Beauty is the nightingale’s soft song that echoes as the dawn draws. Beauty is the power of love; a power so strong it may potentially bind two strangers til death do them part. But most importantly, beauty is the incredibly potential of humanity.
He reached out with his cane and hooked a branch with roses and carefully pulled it towards him and leaned over and smelled its fragrance. He then gently put the branch back with his cane, turned back around and continued his walk.
Beauty? In the air I breathe during my daily walk, in words: “When I see the black cricket in the woodpile, in autumn, I don’t frighten her. And when I see moss grazing upon the rock, I touch her tenderly, sweet cousin.” Mary Oliver, “Moss”. And “The sound of the ocean, the wind, your own heart.” Sylvie Germain, Magnus.
Beauty lies in the transformative power of words. I love the way the rhythm, musicality and juxtaposition of words on a page can ignite all five senses and create whole worlds in the mind.
Words can convey the humble grace of a coffee cup left next to an open book, or touch on the untold stories that once fell within the bare walls of a campus dorm room. Beauty is everywhere . . . if we can find the words.
Beauty is harmony, and balance. It is in things seen and unseen, and it is always in light and freedom. You see beauty in specks of dust floating in the air, swirling around us; you see it in a falling leaf, spiraling to the ground, and in the first crocuses of spring.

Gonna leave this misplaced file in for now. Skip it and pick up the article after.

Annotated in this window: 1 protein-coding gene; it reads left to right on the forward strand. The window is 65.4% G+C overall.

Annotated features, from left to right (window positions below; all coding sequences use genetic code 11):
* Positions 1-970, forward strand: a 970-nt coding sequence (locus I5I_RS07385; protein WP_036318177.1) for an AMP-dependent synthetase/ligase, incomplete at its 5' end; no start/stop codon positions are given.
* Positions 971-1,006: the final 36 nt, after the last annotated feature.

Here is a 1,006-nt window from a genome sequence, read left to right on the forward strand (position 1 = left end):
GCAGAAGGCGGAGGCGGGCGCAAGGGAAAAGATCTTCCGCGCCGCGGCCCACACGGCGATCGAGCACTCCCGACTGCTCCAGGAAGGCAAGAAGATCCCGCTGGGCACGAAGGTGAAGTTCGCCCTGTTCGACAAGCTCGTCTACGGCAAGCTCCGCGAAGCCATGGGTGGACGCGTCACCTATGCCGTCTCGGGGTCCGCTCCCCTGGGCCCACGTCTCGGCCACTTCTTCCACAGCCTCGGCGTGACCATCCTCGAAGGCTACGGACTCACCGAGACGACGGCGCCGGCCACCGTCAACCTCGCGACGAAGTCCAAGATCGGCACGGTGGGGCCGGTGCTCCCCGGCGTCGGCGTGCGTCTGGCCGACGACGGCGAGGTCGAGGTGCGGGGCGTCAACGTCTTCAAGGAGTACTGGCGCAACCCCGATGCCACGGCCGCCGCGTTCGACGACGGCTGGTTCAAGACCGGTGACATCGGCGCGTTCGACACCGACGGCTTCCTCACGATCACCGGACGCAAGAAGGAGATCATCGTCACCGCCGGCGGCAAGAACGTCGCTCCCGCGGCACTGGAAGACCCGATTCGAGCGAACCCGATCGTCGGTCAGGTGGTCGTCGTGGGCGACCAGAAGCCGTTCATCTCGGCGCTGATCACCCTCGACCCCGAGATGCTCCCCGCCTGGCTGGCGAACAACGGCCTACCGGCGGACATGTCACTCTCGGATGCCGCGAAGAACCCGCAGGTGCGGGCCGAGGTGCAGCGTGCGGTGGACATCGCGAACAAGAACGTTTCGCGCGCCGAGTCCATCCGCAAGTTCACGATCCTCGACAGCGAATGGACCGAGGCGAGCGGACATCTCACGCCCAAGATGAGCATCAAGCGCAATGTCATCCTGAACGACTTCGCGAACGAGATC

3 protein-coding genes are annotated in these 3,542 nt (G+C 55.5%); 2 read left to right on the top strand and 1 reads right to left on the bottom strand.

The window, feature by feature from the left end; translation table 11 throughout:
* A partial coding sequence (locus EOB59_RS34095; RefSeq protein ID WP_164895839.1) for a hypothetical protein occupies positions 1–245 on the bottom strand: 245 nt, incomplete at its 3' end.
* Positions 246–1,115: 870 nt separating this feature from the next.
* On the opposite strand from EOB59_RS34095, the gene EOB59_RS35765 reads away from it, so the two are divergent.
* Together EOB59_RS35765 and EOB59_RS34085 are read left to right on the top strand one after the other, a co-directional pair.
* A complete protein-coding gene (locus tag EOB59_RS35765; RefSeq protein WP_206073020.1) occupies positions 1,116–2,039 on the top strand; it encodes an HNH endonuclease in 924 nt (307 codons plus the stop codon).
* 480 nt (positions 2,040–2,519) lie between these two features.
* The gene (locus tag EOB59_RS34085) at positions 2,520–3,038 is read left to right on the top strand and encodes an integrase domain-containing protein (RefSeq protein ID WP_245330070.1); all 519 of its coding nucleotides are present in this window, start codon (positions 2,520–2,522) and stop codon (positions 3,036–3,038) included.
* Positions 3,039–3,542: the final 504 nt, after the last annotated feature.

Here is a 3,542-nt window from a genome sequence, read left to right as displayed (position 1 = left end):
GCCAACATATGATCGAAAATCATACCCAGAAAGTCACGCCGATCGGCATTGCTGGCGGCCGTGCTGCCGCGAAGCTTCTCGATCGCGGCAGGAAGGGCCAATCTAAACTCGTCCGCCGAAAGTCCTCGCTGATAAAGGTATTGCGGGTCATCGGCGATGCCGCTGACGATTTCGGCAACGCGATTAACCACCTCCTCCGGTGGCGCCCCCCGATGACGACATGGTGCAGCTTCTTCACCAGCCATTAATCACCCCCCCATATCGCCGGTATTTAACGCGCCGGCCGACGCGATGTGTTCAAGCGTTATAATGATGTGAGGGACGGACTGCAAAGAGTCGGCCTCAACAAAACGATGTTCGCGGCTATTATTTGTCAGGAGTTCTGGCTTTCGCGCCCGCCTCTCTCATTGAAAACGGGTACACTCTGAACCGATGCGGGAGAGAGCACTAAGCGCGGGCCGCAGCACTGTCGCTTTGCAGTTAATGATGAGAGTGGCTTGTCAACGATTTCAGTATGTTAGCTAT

Beauty comes in moments, when something seen or heard or felt has the power to expand the spaces between heartbeats, make the inhale or exhale of breath be forgotten. Beauty lives in those pauses. There are no internal monologues, critical eyes, or external distractions. In the end everything else is still.
Beauty changes you, if only for a subtle moment. It strengthens the pulse, gathers and releases breath, expands the heart, glows in the mind. Unless you shut it out, beauty engages you in a relationship…
Nature is high on my list of beautiful things. I love exploring the woods and walking by water, rivers, streams, lakes. I have seen, unfortunately, that many people, preoccupied with the anxieties that modern life imposes on us, fail to appreciate the beauty in natural spaces
Beauty, in and of itself, is pleasurable. And to contemplate beauty is to evoke pleasure. Not to be mistaken with aesthetic beauty that pleases the worldly senses, beauty in its most true form is an effect that elevates the soul.